East Japan Railway Co., or JR East, is considering providing station staff employees with wearable cameras as early as April to help them deal with problems involving customers quickly, it was learned Tuesday.
The company conducted a test in 2020 in which security personnel with wearable cameras patrolled shinkansen. With live images captured by the cameras viewed from a remote location, JR East concluded that the use of such cameras would be helpful in responding to unexpected events on trains while moving.
Wearable cameras were used on trains during last year’s Tokyo Summer Olympics and Paralympics, according to the company.
In fiscal 2020, which ended in March 2021, there were 439 cases of customers using violence against workers of railway companies across the country, according to the transport ministry.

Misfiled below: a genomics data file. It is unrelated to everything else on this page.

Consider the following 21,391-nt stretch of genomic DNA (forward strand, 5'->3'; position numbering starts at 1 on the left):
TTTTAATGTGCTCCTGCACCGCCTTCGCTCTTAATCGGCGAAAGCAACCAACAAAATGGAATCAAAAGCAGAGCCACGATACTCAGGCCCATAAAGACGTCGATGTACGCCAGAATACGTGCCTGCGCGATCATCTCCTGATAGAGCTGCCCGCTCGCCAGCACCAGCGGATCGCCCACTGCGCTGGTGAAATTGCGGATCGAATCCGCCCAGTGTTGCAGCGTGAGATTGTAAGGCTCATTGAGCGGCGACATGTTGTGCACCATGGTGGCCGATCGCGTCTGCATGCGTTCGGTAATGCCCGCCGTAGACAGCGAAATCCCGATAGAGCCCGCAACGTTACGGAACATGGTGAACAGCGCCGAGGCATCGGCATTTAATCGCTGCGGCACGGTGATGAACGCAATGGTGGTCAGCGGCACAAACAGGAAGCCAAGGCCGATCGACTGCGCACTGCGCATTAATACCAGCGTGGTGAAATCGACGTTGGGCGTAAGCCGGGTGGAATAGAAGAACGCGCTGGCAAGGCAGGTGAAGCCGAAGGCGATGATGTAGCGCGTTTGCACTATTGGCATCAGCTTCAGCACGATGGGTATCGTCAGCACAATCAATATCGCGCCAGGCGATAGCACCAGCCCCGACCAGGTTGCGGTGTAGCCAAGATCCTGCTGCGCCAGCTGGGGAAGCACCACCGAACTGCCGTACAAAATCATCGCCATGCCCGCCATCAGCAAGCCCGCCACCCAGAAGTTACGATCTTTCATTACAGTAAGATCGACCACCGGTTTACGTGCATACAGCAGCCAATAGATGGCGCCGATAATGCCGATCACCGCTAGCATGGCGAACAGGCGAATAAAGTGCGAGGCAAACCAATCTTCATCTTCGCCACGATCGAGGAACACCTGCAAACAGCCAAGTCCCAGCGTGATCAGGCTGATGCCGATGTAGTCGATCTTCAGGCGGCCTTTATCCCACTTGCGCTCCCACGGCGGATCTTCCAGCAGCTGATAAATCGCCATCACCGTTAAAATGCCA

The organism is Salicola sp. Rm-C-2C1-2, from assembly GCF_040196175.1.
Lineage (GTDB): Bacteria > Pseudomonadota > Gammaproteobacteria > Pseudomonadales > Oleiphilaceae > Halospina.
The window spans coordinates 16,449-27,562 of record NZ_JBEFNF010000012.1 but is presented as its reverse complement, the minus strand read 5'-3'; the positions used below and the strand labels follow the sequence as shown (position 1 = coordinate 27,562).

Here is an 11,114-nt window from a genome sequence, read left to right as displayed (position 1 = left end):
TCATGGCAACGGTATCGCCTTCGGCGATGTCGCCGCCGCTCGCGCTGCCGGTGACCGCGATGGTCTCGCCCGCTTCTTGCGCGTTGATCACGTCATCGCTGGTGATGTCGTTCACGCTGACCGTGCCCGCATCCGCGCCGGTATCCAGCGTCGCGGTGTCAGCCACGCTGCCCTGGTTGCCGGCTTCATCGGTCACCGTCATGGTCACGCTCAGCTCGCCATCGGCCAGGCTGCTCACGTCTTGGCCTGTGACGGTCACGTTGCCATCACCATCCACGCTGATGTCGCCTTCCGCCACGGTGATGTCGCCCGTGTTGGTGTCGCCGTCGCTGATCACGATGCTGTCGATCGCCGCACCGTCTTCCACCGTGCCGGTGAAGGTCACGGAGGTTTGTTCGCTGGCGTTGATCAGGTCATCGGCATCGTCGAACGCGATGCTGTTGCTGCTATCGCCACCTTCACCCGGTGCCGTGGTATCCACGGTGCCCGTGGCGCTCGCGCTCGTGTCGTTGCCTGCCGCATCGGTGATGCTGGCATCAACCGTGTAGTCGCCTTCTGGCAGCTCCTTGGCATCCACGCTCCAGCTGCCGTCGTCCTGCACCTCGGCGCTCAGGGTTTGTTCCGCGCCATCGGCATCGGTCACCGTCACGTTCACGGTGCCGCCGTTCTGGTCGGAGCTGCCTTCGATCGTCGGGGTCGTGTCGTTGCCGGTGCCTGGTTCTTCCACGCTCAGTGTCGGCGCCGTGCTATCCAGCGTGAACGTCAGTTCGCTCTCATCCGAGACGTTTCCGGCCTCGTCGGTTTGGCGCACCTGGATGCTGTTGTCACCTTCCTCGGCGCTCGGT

The figure was down by 172 from fiscal 2019. But an official of the ministry said that the fiscal 2020 tally was “still high considering the fact that the number of train users fell in the year due to the novel coronavirus crisis.”
JR East will decide specifics later, such as the time of day when wearable cameras are going to be used and at which stations they would be used, sources familiar with the matter said.
Challenges are expected to include the advisability of putting customers under surveillance constantly and how long recorded images should be preserved.
“We will consider (the issues) in light of the personal information protection law,” a JR East official said.
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